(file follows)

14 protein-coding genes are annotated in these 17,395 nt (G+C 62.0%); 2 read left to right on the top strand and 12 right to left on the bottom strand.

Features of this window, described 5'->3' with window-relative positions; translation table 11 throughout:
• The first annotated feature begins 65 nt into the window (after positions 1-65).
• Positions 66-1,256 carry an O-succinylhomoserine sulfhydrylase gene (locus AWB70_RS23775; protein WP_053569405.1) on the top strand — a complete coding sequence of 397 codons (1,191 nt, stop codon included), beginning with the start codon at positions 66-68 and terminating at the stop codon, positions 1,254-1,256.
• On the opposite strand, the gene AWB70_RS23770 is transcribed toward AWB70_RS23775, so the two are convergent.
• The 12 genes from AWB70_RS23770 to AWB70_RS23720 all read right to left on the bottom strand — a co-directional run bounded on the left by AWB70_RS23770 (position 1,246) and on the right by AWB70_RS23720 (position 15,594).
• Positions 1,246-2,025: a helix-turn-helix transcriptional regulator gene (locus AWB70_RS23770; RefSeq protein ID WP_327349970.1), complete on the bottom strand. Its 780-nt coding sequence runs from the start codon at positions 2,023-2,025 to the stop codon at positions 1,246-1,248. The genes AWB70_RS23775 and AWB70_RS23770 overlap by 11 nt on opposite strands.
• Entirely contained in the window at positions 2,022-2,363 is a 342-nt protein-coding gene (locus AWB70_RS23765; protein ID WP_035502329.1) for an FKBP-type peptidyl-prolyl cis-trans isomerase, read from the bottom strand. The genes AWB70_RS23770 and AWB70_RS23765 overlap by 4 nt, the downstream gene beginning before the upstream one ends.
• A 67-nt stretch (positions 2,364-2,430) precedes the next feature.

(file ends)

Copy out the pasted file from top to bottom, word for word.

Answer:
14 protein-coding genes are annotated in these 17,395 nt (G+C 62.0%); 2 read left to right on the top strand and 12 right to left on the bottom strand.

Features of this window, described 5'->3' with window-relative positions; translation table 11 throughout:
• The first annotated feature begins 65 nt into the window (after positions 1-65).
• Positions 66-1,256 carry an O-succinylhomoserine sulfhydrylase gene (locus AWB70_RS23775; protein WP_053569405.1) on the top strand — a complete coding sequence of 397 codons (1,191 nt, stop codon included), beginning with the start codon at positions 66-68 and terminating at the stop codon, positions 1,254-1,256.
• On the opposite strand, the gene AWB70_RS23770 is transcribed toward AWB70_RS23775, so the two are convergent.
• The 12 genes from AWB70_RS23770 to AWB70_RS23720 all read right to left on the bottom strand — a co-directional run bounded on the left by AWB70_RS23770 (position 1,246) and on the right by AWB70_RS23720 (position 15,594).
• Positions 1,246-2,025: a helix-turn-helix transcriptional regulator gene (locus AWB70_RS23770; RefSeq protein ID WP_327349970.1), complete on the bottom strand. Its 780-nt coding sequence runs from the start codon at positions 2,023-2,025 to the stop codon at positions 1,246-1,248. The genes AWB70_RS23775 and AWB70_RS23770 overlap by 11 nt on opposite strands.
• Entirely contained in the window at positions 2,022-2,363 is a 342-nt protein-coding gene (locus AWB70_RS23765; protein ID WP_035502329.1) for an FKBP-type peptidyl-prolyl cis-trans isomerase, read from the bottom strand. The genes AWB70_RS23770 and AWB70_RS23765 overlap by 4 nt, the downstream gene beginning before the upstream one ends.
• A 67-nt stretch (positions 2,364-2,430) precedes the next feature.